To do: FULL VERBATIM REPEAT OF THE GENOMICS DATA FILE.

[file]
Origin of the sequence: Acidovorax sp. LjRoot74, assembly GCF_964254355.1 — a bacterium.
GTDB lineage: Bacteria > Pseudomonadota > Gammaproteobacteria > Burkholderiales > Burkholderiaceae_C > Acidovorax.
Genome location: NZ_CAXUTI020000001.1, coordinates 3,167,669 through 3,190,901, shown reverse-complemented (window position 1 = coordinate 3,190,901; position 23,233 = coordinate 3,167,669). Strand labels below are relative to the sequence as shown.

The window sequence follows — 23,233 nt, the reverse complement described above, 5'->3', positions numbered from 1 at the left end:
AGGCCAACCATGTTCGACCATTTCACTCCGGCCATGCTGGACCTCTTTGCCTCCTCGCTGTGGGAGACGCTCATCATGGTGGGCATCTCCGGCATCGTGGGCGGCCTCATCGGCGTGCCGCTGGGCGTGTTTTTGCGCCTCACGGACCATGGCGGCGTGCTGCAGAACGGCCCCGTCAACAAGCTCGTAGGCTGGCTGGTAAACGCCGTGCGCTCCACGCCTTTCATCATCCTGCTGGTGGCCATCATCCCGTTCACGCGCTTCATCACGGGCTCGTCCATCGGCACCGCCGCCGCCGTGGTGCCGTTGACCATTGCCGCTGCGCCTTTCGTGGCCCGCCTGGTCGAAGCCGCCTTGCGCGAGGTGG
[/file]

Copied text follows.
Origin of the sequence: Acidovorax sp. LjRoot74, assembly GCF_964254355.1 — a bacterium.
GTDB lineage: Bacteria > Pseudomonadota > Gammaproteobacteria > Burkholderiales > Burkholderiaceae_C > Acidovorax.
Genome location: NZ_CAXUTI020000001.1, coordinates 3,167,669 through 3,190,901, shown reverse-complemented (window position 1 = coordinate 3,190,901; position 23,233 = coordinate 3,167,669). Strand labels below are relative to the sequence as shown.

The window sequence follows — 23,233 nt, the reverse complement described above, 5'->3', positions numbered from 1 at the left end:
AGGCCAACCATGTTCGACCATTTCACTCCGGCCATGCTGGACCTCTTTGCCTCCTCGCTGTGGGAGACGCTCATCATGGTGGGCATCTCCGGCATCGTGGGCGGCCTCATCGGCGTGCCGCTGGGCGTGTTTTTGCGCCTCACGGACCATGGCGGCGTGCTGCAGAACGGCCCCGTCAACAAGCTCGTAGGCTGGCTGGTAAACGCCGTGCGCTCCACGCCTTTCATCATCCTGCTGGTGGCCATCATCCCGTTCACGCGCTTCATCACGGGCTCGTCCATCGGCACCGCCGCCGCCGTGGTGCCGTTGACCATTGCCGCTGCGCCTTTCGTGGCCCGCCTGGTCGAAGCCGCCTTGCGCGAGGTGG